The Sagamu Water-Health Centre not only symbolises the government’s commitment, but also stands as a beacon of hope for a healthier, sustainable future.
It reminds everyone that the pursuit of clean water is a collective journey, echoing across Ogun and beyond, promising a brighter, hydrated future for communities.
The Federal Government had urged its contractors implementing the PEWASH programme to adhere to standards and specifications for the benefit of the rural populace.
Dr Nicholas Madu, Director, Water Supply and Support Services, Ministry of Water Resources and Sanitation, said the federal government would not tolerate sharp practices and shoddy projects.
According to him, the programme is an opportunity to improve access to potable water supply for rural communities.
According to UNICEF Chief of WASH, Dr Jane Bevan, ensuring access to clean water isn’t just a necessity—it’s a lifeline for children and vulnerable families, shaping their well-being and future.
She said the journey to better access to water and sanitation conditions becomes a vital narrative for positive change.
The National Coordinator of Society for Water and Sanitation (NEWSAN), Mr Attah Benson, urged the federal government to prioritise Water, Sanitation, and Hygiene (WASH) programmes to address water and environment-borne diseases.
Expressing concern over the nation’s WASH situation, Benson emphasised the urgency of addressing open defecation.
He called for collaboration between the Ministry of Humanitarian and Disaster Management and other stakeholders to raise awareness and mitigate the problem.
The Minister of Water Resources and Sanitation, Prof. Joseph Utsev, recently expressed commitment to implement President Bola Tinubu administration’s blueprint for the water and sanitation sector.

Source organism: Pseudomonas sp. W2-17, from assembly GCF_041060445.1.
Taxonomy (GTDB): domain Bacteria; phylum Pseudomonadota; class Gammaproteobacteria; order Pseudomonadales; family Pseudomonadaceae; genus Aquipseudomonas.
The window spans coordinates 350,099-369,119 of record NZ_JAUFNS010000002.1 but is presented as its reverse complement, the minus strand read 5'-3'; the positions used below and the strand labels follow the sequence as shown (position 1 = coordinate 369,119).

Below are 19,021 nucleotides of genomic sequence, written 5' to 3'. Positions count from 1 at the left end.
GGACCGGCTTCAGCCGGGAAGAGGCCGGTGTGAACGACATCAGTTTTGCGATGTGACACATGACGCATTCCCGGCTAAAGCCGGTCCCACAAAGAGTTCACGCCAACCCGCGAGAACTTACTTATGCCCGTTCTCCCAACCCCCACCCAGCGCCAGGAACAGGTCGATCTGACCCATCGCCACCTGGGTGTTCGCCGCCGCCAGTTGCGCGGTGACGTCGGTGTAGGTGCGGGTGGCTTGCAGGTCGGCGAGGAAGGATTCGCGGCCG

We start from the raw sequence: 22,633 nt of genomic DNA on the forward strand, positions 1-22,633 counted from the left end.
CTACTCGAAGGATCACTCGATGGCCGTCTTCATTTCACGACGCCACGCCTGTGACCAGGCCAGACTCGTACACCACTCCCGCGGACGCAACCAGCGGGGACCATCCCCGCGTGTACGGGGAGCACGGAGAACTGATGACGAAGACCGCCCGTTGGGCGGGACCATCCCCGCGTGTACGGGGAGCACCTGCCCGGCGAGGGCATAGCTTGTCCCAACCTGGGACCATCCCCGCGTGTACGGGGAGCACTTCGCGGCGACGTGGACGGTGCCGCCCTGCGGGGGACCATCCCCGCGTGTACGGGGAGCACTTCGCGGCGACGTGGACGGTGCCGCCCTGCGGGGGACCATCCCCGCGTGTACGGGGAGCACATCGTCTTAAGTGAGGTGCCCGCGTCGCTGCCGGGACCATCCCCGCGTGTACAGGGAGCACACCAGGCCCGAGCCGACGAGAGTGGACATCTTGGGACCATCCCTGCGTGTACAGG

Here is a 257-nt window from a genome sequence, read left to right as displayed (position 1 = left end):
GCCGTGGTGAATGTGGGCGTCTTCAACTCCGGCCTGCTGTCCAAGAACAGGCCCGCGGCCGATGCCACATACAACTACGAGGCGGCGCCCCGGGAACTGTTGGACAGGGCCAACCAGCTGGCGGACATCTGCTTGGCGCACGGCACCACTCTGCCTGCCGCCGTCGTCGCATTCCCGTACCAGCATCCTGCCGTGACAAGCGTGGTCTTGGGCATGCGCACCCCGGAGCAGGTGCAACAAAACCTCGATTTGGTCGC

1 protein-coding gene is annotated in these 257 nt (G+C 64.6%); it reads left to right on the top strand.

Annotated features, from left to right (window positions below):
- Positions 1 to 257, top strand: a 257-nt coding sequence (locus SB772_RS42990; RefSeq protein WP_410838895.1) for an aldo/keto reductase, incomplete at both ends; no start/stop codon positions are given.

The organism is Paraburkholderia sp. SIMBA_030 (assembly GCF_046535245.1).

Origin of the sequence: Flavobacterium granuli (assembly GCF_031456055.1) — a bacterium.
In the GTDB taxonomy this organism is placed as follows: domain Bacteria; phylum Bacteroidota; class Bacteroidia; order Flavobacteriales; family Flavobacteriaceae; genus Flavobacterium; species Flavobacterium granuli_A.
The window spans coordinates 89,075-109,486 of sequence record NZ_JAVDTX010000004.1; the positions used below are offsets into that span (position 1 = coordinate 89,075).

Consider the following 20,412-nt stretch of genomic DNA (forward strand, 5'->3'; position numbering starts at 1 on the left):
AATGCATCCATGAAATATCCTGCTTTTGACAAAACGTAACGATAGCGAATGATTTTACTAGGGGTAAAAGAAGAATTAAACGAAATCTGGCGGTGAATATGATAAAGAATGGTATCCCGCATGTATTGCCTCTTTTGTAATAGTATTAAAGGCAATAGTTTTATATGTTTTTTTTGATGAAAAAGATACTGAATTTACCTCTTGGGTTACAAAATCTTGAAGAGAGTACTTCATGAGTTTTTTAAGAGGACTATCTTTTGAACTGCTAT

Emphasising the pivotal role this sector plays in societal well-being, Utsev highlighted the need for improvement in alignment with sustainable development goals.
Utsev outlined Tinubu’s plans to address poverty and inequality within the sector through a shared value approach.
This approach, he said, would contribute significantly to the overall development goals of the administration.
Alhaji Bello Goronyo, the Minister of State in the ministry, echoed the enthusiasm, acknowledging the indispensable role of water in sustaining life, productivity, and well-being.
Recognising water as a fundamental element that impacts various aspects of human life, Goronyo emphasised its importance in driving rapid development.
He affirmed a collaborative effort between him and Utsev, aimed at pooling their wealth of experience to accelerate the development of the water and sanitation sector.
As Nigeria charts its course towards enhanced water and sanitation facilities, the collaboration among all stakeholders stands as a beacon of hope for improved living conditions.
Experts say it is also a step closer to achieving broader sustainable developmental targets. (NANFeatures)
**If used please credit the writer and News Agency of Nigeria.